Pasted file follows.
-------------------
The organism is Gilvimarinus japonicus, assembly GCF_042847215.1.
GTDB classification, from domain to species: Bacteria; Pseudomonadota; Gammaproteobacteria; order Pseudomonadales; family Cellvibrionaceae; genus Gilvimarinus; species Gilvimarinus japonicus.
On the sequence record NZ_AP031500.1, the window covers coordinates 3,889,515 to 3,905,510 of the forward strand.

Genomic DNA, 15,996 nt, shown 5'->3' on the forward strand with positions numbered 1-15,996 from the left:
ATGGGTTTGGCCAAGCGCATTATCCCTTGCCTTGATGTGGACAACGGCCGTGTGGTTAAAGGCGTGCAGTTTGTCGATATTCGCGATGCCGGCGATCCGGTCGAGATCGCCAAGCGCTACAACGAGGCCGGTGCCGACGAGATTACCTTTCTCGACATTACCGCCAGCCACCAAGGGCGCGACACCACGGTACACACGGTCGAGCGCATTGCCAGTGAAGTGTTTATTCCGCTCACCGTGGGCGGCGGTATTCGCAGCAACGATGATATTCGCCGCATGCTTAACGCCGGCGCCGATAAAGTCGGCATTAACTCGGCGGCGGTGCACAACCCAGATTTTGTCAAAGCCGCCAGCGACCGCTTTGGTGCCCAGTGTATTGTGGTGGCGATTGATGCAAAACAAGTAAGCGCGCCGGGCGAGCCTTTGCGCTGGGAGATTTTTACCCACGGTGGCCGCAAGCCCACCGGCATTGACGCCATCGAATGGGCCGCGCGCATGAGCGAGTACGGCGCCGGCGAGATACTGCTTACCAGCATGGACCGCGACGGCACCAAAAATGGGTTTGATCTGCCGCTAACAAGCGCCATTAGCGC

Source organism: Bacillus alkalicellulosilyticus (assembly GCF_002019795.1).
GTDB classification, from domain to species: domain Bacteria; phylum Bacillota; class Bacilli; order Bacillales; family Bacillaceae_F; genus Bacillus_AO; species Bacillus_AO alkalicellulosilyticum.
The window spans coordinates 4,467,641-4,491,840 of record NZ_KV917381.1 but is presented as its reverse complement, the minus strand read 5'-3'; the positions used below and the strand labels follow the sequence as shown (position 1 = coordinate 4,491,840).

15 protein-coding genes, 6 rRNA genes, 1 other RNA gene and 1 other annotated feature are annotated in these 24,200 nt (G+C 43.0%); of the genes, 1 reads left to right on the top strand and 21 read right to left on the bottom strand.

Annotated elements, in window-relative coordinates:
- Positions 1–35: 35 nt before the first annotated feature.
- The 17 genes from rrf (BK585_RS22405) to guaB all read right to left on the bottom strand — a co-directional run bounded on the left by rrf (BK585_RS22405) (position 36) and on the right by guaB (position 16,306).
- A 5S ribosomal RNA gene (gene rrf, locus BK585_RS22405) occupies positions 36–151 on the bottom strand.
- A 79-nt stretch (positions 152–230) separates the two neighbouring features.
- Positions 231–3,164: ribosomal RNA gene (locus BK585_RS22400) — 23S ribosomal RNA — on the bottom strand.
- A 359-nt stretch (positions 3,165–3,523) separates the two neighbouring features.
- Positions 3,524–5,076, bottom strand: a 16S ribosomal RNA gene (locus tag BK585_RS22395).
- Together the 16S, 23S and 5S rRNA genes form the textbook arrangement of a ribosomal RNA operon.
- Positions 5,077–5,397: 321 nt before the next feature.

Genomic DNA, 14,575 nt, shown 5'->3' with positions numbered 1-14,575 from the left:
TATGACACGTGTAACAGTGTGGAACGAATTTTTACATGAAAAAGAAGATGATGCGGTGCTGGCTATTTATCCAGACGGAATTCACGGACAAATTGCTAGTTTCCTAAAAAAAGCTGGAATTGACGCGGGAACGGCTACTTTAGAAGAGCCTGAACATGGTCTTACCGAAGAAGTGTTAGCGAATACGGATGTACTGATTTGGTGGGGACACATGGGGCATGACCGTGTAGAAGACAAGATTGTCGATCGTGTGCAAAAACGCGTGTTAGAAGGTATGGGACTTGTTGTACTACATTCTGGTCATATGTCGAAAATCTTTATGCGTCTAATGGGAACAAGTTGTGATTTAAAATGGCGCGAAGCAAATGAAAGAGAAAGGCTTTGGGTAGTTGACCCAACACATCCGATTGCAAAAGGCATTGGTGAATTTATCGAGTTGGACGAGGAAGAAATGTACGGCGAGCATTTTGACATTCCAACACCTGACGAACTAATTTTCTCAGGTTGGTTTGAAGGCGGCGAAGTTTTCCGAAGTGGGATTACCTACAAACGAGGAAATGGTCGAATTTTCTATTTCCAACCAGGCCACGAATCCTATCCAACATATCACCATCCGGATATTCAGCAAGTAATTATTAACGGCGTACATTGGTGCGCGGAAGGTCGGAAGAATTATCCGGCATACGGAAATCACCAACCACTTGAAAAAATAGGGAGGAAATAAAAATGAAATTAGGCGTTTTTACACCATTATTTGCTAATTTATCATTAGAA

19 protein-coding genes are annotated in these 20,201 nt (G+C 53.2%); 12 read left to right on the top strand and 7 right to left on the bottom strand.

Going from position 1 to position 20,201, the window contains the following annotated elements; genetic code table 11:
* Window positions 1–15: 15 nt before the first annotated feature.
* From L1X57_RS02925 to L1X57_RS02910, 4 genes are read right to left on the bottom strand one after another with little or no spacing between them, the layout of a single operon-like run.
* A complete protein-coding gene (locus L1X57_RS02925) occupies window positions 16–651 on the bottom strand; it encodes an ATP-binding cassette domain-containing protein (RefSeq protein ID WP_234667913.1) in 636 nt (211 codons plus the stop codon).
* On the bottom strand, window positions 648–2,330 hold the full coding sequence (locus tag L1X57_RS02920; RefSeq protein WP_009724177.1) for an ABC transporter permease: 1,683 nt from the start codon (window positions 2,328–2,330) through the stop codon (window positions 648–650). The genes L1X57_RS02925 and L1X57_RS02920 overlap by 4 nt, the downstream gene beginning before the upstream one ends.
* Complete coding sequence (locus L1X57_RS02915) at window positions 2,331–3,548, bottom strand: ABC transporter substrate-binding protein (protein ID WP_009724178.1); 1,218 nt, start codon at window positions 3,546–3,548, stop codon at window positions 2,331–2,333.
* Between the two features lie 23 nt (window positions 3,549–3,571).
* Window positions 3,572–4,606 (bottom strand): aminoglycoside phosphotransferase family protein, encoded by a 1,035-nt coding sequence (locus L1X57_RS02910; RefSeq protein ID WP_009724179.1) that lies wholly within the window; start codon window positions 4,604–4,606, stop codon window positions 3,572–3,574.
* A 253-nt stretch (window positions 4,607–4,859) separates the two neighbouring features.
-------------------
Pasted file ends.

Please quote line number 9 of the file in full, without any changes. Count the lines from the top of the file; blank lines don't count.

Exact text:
15 protein-coding genes, 6 rRNA genes, 1 other RNA gene and 1 other annotated feature are annotated in these 24,200 nt (G+C 43.0%); of the genes, 1 reads left to right on the top strand and 21 read right to left on the bottom strand.